Rome II (yes, you read that right, it’s not Solvency II) came into force earlier this year. Nick Weston charts the fall-out

The Rome II regulation came into force in the UK on 11 January this year. Its aim is to standardise across the European Union (with the exception of Denmark) the manner in which courts deal with cases that have an international dimension. These often give rise to complex issues involving jurisdiction and the conflict of differing national laws. For example, if an English holidaymaker is involved in a road accident in France with a French national who suffers injury, should the courts in France or England hear the dispute? Should they assess damages in accordance with French or English law?

Rome II applies to proceedings started from 11 January, where the cause of action arose after 19 August 2007. Its application is not restricted to cases involving only EU member states. For example, it also applies to proceedings brought in England in respect of an accident in Canada.

English law before Rome II

Cases involving an international element give rise to two issues. First, which national court should hear the dispute? The basic rule was, and remains, that a defendant should be sued in his or her place of permanent residence. However, the claim can be brought in the country where the event occurred.

Claimants are therefore able to “forum shop” – bring a claim in the country where they perceive they have an advantage. The often higher levels of damages awarded under English law used to give them an incentive to start proceedings here.

Once the country for the hearing has been decided on, the next issue is which country’s law should be used to decide the dispute. This means deciphering which is the “applicable law”. Here Rome II brings significant changes.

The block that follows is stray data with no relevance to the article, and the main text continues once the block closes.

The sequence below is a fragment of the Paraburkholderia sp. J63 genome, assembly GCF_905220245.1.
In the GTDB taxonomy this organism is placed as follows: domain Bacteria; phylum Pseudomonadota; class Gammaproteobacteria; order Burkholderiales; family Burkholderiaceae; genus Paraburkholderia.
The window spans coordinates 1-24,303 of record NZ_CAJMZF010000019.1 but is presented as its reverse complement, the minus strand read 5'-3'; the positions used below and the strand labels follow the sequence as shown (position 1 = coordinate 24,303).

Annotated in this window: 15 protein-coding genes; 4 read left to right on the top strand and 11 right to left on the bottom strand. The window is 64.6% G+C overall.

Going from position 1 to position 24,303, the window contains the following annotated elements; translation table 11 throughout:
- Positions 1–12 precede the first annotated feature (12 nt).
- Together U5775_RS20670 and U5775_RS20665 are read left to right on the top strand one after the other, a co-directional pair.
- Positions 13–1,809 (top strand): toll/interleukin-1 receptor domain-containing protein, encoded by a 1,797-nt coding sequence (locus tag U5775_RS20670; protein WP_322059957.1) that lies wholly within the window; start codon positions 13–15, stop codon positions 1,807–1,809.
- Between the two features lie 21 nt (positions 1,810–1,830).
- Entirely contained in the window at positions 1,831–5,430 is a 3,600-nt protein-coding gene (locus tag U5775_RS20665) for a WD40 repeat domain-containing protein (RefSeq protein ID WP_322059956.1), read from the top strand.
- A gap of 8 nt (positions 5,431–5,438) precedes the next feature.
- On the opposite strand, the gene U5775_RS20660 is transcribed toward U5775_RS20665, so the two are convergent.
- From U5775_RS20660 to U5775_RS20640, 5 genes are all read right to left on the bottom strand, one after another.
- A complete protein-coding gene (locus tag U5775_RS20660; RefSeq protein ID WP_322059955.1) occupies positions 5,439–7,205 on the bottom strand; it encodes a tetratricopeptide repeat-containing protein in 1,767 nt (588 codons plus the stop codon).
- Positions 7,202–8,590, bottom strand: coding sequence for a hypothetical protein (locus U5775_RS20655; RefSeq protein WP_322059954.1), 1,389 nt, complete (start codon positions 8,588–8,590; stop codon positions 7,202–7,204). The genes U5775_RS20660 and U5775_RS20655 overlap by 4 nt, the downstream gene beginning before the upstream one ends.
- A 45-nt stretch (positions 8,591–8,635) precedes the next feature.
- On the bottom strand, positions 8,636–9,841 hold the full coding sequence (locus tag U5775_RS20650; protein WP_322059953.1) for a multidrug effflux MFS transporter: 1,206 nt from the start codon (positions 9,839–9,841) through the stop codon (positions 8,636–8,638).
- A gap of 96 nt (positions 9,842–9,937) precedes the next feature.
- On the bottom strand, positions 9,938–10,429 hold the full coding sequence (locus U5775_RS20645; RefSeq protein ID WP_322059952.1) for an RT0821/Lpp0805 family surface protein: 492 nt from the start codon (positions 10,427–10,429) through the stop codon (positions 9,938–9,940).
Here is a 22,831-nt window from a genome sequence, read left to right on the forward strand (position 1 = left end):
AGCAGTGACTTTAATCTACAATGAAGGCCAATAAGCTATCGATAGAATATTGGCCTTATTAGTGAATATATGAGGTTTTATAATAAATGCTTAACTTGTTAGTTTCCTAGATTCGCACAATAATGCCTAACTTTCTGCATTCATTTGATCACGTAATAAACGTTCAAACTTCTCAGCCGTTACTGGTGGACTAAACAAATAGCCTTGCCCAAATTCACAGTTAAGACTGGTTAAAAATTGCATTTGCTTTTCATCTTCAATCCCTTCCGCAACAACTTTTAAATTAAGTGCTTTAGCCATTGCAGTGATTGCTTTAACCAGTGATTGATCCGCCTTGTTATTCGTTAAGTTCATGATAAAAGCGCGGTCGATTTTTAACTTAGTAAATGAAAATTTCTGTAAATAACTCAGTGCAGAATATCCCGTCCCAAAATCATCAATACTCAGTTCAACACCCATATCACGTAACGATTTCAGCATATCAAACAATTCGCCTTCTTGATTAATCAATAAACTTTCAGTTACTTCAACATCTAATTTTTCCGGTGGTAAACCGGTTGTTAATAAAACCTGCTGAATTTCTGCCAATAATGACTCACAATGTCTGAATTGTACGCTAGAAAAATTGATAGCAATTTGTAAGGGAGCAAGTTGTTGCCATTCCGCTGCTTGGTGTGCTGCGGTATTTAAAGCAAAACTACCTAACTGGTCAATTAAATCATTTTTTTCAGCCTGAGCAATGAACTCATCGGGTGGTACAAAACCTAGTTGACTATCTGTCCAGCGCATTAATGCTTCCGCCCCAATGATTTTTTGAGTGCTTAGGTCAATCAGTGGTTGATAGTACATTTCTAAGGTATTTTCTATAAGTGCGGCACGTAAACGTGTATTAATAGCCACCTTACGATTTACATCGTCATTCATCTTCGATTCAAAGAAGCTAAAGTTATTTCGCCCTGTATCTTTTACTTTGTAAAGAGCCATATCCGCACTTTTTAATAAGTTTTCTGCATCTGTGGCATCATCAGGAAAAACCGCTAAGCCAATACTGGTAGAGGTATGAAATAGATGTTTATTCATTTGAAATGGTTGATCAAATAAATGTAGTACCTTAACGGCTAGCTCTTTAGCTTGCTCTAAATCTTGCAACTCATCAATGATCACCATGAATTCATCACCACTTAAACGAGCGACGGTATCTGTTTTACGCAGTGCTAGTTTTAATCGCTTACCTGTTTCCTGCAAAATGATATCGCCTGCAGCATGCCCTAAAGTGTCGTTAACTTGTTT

The general principle is that the applicable law is the law of the country in which the damage occurred. The focus is accordingly on the place where the claimant suffered direct damage; the fact that there might be ongoing consequences in another country is not relevant.

In straightforward personal injury cases, the position should be fairly clear. The place in which the damage occurred will generally be the place where the claimant suffered injury. In the example above, the accident happened in France – therefore French law is the applicable law, whether or not the proceedings are started in France or England.

There is scope for future argument in respect of more complex cases, for example, in a claim brought by dependants following a fatal road accident abroad. However, the guidance notes issued by the Ministry of Justice suggest that the fact that the dependants have suffered financial loss in a country different from that in which the damage occurred should not be relevant.

There are several exceptions to this general principle. In these cases, the law of a different country may be applied:

• If both the claimant and defendant have their “habitual residence” in the same country at the time the damage occurred, the law of their home country is applied. For example, if an accident in the UK involves two Italian nationals, then Italian law will be used to determine the dispute.

• Article 4(3) provides an “escape clause”. Where it is clear that there is a “manifestly closer connection” with a country different from that where the accident occurred, the law of that other country should apply.

• Subject to some exceptions, Article 14 provides that the parties can agree that issues relating to non-contractual obligations can be subject to the law of their choice. Any such agreement can be reached either before or after the event giving rise to the damage. This provides new clarity to English law.


The main effect is likely to be that English courts and insurers will need to adapt to assessing damages differently when a foreign element is involved. Before Rome II, the fact that proceedings started in England often meant damages would be assessed in accordance with English law. This is no longer the case.

This will be good news for insurers if, for example, an English claimant is injured in an accident in Poland, where damages in personal injury cases are much lower. However, the position will be less favourable if the accident is in the USA, where damages are typically higher.

Less favourably, the length and cost of proceedings where the court has to apply foreign law could rise.

How to prepare

Reserves should be set in relevant cases to reflect the fact that costs may be increased, at least in the early stages.

Insurers also may need to get advice from experts in foreign law, particularly in relation to how damages will be assessed in accordance with the applicable law. Panels of appropriate experts should be identified.

Finally, they should consider whether it might be best to agree a choice of law clause with a claimant at the outset, perhaps in response to a letter of claim.